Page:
Filing for bankruptcy is a serious decision that warrants careful consideration, but if you count yourself among the many Americans who feel like they are drowning in debt, doing so may give you the fresh financial start you desire. If you are thinking about filing for bankruptcy and are also a Louisiana homeowner, you may have questions about what could potentially happen to your property once you decide to file.
Ultimately, whether you should be able to keep your home after filing for bankruptcy will depend on certain factors, among them the type of personal bankruptcy you pursue. Chapter 7 bankruptcies, which are the most common form of bankruptcy, have certain income limits, and are therefore common among those who do not have enough money to pay off their debts. Chapter 13 bankruptcies, meanwhile, give those who have the ability to pay back at least some of what they owe a chance to get their financial affairs in a more manageable state. Each option differs in terms of whether you might be able to keep your home.
Chapter 7 bankruptcies
Whether you should be able to keep your home after you file for Chapter 7 bankruptcy will depend on whether the equity you have in it falls below Louisiana’s exemption amount ($35,000 in equity). If it does, it becomes exempt from seizure. If it does not, your home may be sold so its value can go toward your debts.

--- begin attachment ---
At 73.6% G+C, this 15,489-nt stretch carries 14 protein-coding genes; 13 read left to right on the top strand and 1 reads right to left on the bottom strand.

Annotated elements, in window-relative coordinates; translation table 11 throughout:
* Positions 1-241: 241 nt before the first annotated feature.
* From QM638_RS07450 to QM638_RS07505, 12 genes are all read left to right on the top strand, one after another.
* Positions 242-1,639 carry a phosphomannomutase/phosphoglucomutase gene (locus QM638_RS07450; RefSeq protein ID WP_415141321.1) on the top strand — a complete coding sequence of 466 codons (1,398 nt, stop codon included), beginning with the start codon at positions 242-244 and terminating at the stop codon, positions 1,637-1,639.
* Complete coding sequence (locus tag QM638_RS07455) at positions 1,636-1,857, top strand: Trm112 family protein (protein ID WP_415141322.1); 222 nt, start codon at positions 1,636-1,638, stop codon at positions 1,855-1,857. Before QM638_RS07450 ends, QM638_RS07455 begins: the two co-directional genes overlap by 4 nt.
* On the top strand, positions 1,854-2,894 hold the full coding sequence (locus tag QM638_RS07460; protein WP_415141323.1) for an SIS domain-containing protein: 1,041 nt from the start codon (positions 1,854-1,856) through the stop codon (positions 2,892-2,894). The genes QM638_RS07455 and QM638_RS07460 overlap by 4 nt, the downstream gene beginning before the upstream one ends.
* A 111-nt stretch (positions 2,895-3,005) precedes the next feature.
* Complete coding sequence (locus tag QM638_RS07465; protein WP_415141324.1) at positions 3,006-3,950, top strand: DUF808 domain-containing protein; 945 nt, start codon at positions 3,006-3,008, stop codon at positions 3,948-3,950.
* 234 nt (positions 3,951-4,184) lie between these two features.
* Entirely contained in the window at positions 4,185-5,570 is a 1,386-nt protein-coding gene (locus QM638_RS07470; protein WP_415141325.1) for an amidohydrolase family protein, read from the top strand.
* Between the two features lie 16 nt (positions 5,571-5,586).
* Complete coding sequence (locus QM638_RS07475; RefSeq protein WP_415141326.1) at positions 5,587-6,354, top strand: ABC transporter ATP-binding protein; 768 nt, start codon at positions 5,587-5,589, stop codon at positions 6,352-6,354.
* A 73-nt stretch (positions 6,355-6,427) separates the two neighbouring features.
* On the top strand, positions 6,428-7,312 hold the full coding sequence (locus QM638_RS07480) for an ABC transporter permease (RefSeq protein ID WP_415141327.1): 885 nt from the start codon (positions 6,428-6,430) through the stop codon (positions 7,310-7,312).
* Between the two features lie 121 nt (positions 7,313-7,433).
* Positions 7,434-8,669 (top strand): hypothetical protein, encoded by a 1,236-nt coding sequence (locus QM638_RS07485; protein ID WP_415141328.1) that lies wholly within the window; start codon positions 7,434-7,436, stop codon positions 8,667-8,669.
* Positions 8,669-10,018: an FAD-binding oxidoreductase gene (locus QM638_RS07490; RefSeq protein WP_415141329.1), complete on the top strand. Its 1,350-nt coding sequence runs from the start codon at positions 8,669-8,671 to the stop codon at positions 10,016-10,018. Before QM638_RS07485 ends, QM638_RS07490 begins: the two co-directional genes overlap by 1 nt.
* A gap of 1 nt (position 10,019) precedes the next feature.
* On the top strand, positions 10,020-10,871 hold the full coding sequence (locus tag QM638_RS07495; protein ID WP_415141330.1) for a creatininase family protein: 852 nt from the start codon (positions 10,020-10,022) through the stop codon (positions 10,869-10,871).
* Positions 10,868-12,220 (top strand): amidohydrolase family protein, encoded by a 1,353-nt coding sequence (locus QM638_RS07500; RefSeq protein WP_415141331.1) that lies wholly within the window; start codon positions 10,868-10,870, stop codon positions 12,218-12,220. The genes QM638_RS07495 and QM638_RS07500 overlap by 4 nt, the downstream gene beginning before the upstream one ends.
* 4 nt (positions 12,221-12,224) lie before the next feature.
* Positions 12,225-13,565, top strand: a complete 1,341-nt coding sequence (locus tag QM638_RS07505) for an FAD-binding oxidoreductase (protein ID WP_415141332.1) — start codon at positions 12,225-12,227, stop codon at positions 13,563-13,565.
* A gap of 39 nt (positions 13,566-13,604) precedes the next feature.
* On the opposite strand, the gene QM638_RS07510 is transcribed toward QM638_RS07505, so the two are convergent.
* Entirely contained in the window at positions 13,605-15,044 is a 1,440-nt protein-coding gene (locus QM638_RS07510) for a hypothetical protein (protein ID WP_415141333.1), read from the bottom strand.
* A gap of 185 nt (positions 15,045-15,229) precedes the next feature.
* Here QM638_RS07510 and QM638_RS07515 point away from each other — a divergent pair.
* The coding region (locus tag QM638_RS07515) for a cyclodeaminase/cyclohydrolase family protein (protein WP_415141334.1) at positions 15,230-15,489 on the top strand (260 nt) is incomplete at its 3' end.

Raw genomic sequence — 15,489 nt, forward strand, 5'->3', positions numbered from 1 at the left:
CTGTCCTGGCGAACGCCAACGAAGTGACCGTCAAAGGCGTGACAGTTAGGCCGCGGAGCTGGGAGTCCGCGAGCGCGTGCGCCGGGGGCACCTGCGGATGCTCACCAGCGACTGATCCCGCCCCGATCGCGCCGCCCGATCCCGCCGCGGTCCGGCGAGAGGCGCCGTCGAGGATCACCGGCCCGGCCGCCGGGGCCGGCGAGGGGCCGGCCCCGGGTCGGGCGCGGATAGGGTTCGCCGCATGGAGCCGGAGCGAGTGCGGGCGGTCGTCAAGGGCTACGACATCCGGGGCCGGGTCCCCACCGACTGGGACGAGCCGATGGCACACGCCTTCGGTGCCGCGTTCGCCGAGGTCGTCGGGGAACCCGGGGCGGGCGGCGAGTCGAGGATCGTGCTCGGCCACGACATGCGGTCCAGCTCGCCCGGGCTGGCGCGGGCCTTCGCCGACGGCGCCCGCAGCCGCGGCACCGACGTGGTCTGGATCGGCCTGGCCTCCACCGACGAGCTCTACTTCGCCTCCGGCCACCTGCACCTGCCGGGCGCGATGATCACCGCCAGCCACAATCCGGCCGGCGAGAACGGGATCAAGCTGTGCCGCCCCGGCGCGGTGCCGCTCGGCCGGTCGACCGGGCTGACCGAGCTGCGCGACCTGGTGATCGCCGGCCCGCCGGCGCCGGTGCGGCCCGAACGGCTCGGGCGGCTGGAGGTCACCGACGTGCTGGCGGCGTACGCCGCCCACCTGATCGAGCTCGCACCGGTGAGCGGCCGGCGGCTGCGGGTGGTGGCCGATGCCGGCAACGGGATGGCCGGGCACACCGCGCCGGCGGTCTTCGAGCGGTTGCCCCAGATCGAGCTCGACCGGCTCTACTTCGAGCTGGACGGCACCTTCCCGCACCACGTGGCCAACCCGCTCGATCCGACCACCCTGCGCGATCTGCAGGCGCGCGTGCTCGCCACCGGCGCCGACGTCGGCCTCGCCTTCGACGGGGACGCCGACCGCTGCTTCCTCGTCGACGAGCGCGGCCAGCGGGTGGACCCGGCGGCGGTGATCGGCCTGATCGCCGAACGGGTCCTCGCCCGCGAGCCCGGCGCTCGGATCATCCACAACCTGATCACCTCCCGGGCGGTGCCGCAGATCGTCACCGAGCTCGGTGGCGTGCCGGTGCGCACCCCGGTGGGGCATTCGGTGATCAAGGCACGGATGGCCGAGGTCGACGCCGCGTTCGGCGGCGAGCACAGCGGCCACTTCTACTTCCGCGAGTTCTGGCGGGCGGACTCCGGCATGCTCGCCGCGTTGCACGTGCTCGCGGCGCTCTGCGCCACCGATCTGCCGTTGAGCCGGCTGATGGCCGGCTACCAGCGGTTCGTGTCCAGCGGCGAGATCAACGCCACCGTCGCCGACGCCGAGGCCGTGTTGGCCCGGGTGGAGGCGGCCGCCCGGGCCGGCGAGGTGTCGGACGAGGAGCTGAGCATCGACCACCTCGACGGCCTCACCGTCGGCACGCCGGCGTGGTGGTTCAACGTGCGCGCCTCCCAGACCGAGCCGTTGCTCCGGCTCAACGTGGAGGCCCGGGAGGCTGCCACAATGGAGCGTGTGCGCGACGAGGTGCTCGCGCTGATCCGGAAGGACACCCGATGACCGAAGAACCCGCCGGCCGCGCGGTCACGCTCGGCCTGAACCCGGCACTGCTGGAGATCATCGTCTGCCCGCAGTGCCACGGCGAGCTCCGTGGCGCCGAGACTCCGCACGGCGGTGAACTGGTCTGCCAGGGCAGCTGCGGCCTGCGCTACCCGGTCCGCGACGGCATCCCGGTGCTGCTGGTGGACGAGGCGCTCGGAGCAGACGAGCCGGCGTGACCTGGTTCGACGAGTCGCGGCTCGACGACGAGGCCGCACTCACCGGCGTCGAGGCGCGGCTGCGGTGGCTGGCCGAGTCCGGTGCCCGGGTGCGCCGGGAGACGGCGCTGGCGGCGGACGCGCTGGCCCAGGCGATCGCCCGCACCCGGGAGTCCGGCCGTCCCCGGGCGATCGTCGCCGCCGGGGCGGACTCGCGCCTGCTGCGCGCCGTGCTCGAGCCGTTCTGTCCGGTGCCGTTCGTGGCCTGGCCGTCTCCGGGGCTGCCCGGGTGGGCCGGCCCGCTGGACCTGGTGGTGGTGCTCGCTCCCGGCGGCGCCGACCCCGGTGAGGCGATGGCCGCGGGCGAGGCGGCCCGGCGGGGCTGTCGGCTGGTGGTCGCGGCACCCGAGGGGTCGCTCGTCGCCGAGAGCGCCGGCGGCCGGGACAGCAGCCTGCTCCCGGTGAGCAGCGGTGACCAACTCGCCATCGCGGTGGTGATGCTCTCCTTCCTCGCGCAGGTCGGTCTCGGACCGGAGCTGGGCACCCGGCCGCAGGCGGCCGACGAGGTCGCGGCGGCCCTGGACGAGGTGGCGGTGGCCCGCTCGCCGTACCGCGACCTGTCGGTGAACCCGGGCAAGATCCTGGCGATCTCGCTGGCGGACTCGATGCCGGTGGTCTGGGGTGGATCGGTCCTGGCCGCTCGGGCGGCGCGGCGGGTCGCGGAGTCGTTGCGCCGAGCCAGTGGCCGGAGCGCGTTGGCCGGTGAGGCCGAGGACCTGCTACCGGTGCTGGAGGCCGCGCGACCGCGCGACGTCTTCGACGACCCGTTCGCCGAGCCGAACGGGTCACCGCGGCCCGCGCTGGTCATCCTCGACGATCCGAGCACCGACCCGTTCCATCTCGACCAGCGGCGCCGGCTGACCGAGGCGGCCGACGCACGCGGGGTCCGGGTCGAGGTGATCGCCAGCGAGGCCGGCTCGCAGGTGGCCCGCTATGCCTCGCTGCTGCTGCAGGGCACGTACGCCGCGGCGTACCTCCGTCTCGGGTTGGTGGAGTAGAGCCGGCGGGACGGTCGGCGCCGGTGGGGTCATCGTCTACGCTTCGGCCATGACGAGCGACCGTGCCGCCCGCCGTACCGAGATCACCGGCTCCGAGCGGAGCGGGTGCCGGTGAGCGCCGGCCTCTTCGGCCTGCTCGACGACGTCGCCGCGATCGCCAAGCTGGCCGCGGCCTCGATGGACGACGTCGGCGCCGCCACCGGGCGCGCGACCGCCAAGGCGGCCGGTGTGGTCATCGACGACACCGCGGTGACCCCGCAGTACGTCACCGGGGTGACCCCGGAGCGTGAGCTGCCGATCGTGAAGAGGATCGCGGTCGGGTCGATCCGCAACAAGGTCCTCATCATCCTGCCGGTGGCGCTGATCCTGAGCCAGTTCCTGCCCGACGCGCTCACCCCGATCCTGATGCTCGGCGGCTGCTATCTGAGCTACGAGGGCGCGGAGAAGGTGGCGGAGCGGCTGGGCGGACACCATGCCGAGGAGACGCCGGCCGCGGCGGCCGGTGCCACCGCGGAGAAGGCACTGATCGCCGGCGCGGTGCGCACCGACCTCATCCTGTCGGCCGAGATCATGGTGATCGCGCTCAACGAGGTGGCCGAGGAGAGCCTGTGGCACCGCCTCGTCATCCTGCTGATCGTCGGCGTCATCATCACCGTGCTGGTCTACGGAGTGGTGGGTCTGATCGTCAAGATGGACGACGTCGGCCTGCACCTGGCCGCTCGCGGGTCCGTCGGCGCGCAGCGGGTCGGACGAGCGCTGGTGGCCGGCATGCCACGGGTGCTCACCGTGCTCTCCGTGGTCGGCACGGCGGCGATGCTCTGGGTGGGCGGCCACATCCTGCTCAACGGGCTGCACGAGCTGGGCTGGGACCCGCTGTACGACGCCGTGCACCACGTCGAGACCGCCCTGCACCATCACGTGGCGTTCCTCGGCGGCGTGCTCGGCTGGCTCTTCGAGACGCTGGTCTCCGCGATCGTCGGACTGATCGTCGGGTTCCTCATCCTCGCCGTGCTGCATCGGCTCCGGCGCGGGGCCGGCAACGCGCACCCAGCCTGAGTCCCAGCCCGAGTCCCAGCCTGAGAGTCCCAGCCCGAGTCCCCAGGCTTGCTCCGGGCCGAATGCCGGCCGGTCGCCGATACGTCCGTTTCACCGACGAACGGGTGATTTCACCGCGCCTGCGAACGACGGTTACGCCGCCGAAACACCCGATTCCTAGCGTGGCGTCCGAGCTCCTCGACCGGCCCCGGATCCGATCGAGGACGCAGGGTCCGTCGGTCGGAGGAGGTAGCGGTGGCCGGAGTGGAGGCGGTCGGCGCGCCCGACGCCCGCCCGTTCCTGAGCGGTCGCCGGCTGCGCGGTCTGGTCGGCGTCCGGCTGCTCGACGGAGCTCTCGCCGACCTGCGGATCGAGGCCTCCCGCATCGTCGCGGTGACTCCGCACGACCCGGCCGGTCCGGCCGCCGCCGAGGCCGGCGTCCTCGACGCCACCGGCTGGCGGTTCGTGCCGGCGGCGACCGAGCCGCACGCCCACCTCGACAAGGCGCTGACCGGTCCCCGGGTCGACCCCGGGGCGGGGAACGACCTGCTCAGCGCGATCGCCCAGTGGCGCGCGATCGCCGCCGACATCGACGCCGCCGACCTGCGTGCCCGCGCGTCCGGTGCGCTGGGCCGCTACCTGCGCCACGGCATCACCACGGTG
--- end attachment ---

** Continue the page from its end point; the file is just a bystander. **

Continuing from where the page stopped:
Chapter 13 bankruptcies
When you pursue a Chapter 13 bankruptcy, you are agreeing to a set payment plan that should help you get back on top of your finances. As long as you adhere to the terms of your repayment plan and keep up with mortgage payments, you can typically keep your home in a Chapter 13 bankruptcy case.
In summary, deciding to file for bankruptcy does not automatically mean you will lose your home. It depends on the specifics of your situation, but you may have other options at your disposal that can help you avoid doing so.
Disclaimer – Attorney Advertising. Under Federal Law, we have been designated a Debt Relief Agency and we help people file for bankruptcy relief under the Bankruptcy Code. This information is not intended as legal advice and no attorney-client relationship is created. Results may vary. Results not guaranteed. Dramatization – not actual clients in pictures and videos. Thomas C. McBride, attorney in Alexandria, LA.